April 7, 2021: Another stay-at-home order is issued in Ontario. Essential retail that is allowed to stay open will have to limit the sale of non-essential goods, a change from previous lockdowns. Dollar stores in Barrhaven had their isles taped off and covered in plastic, a similar scene also witnessed at Walmart. 

April 9, 2021: Dr. Vera Etches says she feels it’s unlikely schools in Ontario will reopen after March (turned April) spring break. 

April 11, 2021: Six pharmacies in Barrhaven begin to administer the AstraZeneca vaccine to those age 55 and older. 

April 17, 2021: Premier Doug Ford amends rules to allow for playgrounds to stay open during the lockdown. 

Some Barrhaven pharmacies were among the first to administer COVID-19 vaccines. (Charlie Senack Photo)

May 2021

May 24, 2021: Mountain Goat Yoga in Barrhaven offers free virtual classes while they are shut down, to help keep people fit, and improve their mental health. 

June 2021

June 2, 2021: The province confirms schools will not reopen for in person learning. Premier Doug Ford said the risk couldn’t be taken until more teachers and students are vaccinated. 

June 11, 2021: As vaccination numbers increase and COVID-19 case counts trend downwards, Ontario enters stage 1 of its reopening plan. It allows non-essential retail to operate at 15 per cent capacity, essential retail at 25 per cent capacity. Many outdoor activities including patio dining can also resume. 

Canada Day in Barrhaven was cancelled for a second year in 2021. Again classic cars took to the streets. (Charlie Senack Photo)

July 2021

July 1, 2021: For the second year in a row, Barrhaven Canada Day celebrations are cancelled. Another drive by classic car show is held, this time also including the Haven Affordable Housing Complex. Orange streamers also appear on the fence at Neil Nesbitt Park, and a firework display, while not allowed, attracts a few hundred.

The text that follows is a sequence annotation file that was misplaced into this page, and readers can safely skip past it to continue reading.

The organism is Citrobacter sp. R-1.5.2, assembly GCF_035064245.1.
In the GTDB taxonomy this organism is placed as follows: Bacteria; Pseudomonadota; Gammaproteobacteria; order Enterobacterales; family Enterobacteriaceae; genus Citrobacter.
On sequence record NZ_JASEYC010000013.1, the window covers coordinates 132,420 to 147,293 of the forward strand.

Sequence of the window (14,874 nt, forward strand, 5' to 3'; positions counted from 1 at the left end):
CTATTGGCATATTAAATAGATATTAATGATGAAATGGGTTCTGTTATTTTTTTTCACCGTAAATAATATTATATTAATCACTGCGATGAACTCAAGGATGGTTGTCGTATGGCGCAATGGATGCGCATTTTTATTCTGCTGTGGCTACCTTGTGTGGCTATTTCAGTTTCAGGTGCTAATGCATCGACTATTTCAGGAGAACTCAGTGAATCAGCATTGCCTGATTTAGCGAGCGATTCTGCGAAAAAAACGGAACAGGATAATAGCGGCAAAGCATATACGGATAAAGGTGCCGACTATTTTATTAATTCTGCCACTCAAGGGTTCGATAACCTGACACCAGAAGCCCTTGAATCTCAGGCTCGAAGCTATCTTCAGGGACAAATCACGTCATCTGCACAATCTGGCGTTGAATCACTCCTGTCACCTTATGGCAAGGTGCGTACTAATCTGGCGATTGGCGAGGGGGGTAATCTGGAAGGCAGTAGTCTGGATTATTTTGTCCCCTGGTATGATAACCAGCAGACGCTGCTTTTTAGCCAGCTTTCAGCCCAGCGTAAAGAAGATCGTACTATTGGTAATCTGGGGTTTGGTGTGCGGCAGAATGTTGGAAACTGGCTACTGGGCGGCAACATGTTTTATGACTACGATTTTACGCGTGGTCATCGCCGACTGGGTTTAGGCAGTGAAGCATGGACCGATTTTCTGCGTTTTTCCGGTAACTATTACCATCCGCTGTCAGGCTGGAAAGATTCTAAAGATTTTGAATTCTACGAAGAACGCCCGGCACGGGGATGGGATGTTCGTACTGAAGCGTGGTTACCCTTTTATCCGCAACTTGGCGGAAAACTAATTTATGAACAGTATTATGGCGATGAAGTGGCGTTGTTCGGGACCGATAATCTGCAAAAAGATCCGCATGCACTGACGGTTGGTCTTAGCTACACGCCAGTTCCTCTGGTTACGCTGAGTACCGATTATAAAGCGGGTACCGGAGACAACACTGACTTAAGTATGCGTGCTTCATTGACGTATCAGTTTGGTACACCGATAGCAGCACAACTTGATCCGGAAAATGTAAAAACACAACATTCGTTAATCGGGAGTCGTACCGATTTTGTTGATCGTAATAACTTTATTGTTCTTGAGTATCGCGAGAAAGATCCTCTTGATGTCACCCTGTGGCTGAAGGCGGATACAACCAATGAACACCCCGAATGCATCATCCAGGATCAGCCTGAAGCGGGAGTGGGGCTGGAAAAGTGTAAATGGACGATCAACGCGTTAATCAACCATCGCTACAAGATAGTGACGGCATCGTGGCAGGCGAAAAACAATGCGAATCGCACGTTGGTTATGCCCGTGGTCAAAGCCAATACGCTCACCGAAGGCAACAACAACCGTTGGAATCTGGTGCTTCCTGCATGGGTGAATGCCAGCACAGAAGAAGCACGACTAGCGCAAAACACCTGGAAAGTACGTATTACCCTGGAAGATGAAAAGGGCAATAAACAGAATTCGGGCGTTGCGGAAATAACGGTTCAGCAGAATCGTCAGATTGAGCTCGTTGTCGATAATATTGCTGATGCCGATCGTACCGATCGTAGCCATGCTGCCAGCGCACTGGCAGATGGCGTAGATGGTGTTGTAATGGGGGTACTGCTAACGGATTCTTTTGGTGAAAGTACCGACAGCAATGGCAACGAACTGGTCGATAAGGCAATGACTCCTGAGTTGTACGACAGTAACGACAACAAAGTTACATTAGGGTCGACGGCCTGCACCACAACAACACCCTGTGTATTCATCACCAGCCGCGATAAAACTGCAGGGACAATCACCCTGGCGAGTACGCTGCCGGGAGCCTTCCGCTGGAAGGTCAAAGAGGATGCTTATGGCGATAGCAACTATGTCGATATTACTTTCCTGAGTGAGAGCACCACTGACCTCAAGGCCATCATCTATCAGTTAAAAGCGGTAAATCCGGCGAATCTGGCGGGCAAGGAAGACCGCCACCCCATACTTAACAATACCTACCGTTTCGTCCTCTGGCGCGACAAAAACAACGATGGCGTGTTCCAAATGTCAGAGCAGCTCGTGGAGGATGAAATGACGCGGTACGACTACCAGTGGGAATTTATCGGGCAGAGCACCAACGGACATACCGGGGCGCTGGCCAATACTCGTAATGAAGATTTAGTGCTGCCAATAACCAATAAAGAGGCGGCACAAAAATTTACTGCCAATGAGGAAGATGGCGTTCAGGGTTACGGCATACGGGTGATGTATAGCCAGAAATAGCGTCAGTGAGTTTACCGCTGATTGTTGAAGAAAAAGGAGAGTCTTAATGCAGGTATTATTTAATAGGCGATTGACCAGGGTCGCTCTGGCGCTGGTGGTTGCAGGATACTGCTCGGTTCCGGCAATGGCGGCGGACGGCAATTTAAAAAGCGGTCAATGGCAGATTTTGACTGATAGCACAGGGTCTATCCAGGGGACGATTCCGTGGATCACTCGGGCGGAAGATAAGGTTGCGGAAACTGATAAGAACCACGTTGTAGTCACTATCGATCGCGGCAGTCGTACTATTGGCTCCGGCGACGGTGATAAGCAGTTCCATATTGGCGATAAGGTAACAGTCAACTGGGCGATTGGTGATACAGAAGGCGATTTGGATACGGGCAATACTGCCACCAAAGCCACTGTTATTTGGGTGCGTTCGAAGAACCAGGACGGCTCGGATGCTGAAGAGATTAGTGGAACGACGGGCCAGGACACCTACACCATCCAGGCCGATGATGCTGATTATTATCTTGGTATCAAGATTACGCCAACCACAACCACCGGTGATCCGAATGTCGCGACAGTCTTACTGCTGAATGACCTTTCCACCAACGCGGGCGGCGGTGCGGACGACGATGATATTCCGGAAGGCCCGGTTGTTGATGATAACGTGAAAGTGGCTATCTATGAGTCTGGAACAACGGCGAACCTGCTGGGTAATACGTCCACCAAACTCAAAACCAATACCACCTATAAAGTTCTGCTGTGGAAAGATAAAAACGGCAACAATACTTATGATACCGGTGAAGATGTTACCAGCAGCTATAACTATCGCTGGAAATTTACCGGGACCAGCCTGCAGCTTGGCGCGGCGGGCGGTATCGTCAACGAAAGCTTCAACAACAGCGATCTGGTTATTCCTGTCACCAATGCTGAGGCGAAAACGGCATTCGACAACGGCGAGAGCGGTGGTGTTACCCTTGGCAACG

September 2021

September 4, 2021: As the city begins to feel more normal, a midway is held at Clarke Fields with a maximum of 499 people allowed at a time. It’s the first major event to be held in Barrhaven in a year and a half. 

September 29, 2021: A COVID-19 outbreak shuts down St. Benedict Public School in Barrhaven. It grows to 37 students infected.  It’s the worst school outbreak reported in Ottawa since the pandemic began. 

October 2021

October 4, 2021: Barrhaven records among the highest vaccination rates in all of Ottawa. Each community in Barrhaven reports over 85 per cent for at least one dose. 

October 31, 2021: Barrhaven East comes in fourth place for most COVID-19 cases in all of Ottawa at 49 cases during that month. The data is based out of 111 communities. Stonebridge-Half Moon Bay-Hearts Desire came in fourth place for most cases at 41 during that same month.

COVID-19 restrictions were lifted just in time for a traditional Remembrance Day Ceremony to be held outside John McCrae High School on Nov. 11, 2021. (Charlie Senack Photo)

November 2021

November 11, 2021: Just days before Rememnrance Day, COVID-19 restrictions were loosened enough for a more traditional ceremony to be held at the Barrhaven cenotaph outside John McCrae High School. The Barrhaven Legion said it was nice to see people gather in unity again to support our veterans.

November 24, 2021: Kids ages 5-11, who recently became eligible for vaccines, start to receive their shots. Appointments quickly book up. 

November 29, 2021: Ottawa Public Health looks for a rideshare driver who travelled from Montreal to Barrhaven on Nov. 24. The passenger later tested positive for COVID-19, so the driver was considered a close contact. That same day Ottawa detected its first case of the highly transmissible Omicron variant. 

For a second year in a row, the Barrhaven BIA lit the corner of Strandherd and Greenbank in blue and white lights, to celebrate the holidays. (Charlie Senack Photo)

December 2021